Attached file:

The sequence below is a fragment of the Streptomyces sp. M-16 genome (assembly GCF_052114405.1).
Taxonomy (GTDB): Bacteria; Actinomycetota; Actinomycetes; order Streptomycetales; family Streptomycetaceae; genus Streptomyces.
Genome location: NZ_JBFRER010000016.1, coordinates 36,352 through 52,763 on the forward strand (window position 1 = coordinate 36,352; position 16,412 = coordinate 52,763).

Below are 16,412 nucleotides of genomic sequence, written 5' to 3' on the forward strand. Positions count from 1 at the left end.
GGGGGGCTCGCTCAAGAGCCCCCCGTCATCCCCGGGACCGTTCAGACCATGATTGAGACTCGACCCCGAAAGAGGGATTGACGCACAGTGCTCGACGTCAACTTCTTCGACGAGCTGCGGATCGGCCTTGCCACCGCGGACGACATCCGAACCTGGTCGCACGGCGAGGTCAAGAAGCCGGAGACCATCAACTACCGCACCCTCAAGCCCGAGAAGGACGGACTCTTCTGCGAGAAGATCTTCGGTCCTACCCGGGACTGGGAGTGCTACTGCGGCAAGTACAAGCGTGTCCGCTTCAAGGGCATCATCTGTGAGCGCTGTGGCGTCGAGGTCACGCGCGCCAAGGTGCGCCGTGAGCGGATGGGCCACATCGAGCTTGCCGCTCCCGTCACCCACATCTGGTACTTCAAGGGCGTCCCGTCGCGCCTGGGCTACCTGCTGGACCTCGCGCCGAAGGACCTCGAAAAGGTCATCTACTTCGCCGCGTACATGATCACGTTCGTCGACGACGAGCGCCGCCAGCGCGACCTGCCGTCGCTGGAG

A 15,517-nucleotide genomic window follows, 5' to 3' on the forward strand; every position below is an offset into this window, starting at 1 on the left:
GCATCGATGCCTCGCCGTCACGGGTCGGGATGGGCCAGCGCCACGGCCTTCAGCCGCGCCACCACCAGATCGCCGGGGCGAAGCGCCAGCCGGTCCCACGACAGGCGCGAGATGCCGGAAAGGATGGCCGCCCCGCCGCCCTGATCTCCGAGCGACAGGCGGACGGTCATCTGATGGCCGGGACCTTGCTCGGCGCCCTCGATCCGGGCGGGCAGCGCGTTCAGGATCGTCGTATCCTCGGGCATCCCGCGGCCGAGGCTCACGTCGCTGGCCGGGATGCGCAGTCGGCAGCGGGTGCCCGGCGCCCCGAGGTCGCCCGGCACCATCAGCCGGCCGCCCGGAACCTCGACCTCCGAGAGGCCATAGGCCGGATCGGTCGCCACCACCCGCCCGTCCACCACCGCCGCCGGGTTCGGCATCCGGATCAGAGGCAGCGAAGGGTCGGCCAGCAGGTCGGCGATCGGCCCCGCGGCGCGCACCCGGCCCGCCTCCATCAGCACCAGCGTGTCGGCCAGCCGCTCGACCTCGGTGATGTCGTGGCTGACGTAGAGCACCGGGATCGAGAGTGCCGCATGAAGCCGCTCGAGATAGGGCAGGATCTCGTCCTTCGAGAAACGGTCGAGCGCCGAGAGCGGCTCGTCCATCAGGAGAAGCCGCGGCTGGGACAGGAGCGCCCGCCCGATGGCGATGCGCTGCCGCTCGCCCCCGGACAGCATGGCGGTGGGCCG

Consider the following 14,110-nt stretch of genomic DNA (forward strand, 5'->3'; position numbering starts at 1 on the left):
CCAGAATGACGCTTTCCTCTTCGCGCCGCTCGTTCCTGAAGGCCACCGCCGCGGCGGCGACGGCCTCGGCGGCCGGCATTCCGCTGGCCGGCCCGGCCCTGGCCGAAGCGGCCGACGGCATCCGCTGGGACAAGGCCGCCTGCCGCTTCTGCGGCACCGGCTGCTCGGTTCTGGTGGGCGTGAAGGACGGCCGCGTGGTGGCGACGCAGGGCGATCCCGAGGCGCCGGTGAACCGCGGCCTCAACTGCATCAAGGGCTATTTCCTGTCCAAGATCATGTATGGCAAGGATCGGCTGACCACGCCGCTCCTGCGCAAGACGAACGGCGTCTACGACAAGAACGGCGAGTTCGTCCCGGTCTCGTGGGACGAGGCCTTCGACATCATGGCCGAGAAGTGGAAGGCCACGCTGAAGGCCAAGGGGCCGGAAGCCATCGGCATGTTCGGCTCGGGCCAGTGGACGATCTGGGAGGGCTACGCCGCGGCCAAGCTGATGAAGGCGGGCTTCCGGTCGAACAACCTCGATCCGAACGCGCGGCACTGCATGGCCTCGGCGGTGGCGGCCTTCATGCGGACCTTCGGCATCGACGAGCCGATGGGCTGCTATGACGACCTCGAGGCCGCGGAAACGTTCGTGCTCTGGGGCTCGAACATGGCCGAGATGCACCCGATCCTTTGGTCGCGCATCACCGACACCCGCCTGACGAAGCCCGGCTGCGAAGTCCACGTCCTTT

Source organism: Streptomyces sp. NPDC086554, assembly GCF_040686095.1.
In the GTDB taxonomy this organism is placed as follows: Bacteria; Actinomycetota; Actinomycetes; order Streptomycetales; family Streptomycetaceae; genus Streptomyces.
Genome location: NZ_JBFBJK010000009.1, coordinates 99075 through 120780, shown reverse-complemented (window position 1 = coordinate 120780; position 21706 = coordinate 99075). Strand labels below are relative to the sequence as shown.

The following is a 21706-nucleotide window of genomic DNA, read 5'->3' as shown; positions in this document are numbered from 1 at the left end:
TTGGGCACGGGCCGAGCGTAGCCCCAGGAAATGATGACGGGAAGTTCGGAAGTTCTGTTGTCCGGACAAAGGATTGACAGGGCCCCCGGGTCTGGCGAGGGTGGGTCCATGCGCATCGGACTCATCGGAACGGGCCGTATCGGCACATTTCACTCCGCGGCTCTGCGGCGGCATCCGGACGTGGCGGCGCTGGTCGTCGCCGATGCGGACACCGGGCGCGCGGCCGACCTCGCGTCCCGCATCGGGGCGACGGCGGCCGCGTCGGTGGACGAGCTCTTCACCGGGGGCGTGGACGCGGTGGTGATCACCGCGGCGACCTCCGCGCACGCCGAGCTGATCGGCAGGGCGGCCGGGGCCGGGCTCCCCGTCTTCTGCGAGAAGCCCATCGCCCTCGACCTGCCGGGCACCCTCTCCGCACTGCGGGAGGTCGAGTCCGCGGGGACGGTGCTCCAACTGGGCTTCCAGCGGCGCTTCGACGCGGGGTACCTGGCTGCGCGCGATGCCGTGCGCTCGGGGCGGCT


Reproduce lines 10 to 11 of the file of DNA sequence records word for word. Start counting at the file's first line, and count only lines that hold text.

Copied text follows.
Source organism: Streptomyces sp. NPDC086554, assembly GCF_040686095.1.
In the GTDB taxonomy this organism is placed as follows: Bacteria; Actinomycetota; Actinomycetes; order Streptomycetales; family Streptomycetaceae; genus Streptomyces.